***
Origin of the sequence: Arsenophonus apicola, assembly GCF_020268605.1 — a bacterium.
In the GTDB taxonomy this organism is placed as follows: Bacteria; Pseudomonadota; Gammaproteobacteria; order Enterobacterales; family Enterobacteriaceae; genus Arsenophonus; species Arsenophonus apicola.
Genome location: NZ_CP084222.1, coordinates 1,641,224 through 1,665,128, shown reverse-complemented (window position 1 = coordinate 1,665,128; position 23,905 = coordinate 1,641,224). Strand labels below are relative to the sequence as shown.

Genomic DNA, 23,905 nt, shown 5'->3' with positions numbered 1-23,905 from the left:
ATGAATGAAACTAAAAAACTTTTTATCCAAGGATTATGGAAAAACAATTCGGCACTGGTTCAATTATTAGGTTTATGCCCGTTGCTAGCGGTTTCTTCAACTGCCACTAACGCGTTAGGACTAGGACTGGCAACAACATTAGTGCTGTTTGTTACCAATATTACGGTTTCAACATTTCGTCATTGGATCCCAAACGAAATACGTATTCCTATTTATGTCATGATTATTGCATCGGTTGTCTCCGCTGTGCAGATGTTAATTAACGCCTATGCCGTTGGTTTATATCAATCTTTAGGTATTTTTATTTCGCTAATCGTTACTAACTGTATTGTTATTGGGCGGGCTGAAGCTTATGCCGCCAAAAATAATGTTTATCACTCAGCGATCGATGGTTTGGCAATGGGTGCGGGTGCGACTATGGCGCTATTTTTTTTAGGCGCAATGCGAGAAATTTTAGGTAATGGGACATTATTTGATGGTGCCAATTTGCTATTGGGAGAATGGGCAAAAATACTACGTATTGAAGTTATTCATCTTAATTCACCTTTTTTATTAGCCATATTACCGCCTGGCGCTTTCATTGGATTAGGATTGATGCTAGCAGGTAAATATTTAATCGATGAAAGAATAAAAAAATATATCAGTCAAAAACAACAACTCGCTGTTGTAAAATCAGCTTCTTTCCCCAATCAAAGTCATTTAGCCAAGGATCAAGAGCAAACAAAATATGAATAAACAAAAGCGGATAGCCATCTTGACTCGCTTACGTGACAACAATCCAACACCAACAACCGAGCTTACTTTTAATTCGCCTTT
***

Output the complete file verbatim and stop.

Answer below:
Origin of the sequence: Arsenophonus apicola, assembly GCF_020268605.1 — a bacterium.
In the GTDB taxonomy this organism is placed as follows: Bacteria; Pseudomonadota; Gammaproteobacteria; order Enterobacterales; family Enterobacteriaceae; genus Arsenophonus; species Arsenophonus apicola.
Genome location: NZ_CP084222.1, coordinates 1,641,224 through 1,665,128, shown reverse-complemented (window position 1 = coordinate 1,665,128; position 23,905 = coordinate 1,641,224). Strand labels below are relative to the sequence as shown.

Genomic DNA, 23,905 nt, shown 5'->3' with positions numbered 1-23,905 from the left:
ATGAATGAAACTAAAAAACTTTTTATCCAAGGATTATGGAAAAACAATTCGGCACTGGTTCAATTATTAGGTTTATGCCCGTTGCTAGCGGTTTCTTCAACTGCCACTAACGCGTTAGGACTAGGACTGGCAACAACATTAGTGCTGTTTGTTACCAATATTACGGTTTCAACATTTCGTCATTGGATCCCAAACGAAATACGTATTCCTATTTATGTCATGATTATTGCATCGGTTGTCTCCGCTGTGCAGATGTTAATTAACGCCTATGCCGTTGGTTTATATCAATCTTTAGGTATTTTTATTTCGCTAATCGTTACTAACTGTATTGTTATTGGGCGGGCTGAAGCTTATGCCGCCAAAAATAATGTTTATCACTCAGCGATCGATGGTTTGGCAATGGGTGCGGGTGCGACTATGGCGCTATTTTTTTTAGGCGCAATGCGAGAAATTTTAGGTAATGGGACATTATTTGATGGTGCCAATTTGCTATTGGGAGAATGGGCAAAAATACTACGTATTGAAGTTATTCATCTTAATTCACCTTTTTTATTAGCCATATTACCGCCTGGCGCTTTCATTGGATTAGGATTGATGCTAGCAGGTAAATATTTAATCGATGAAAGAATAAAAAAATATATCAGTCAAAAACAACAACTCGCTGTTGTAAAATCAGCTTCTTTCCCCAATCAAAGTCATTTAGCCAAGGATCAAGAGCAAACAAAATATGAATAAACAAAAGCGGATAGCCATCTTGACTCGCTTACGTGACAACAATCCAACACCAACAACCGAGCTTACTTTTAATTCGCCTTT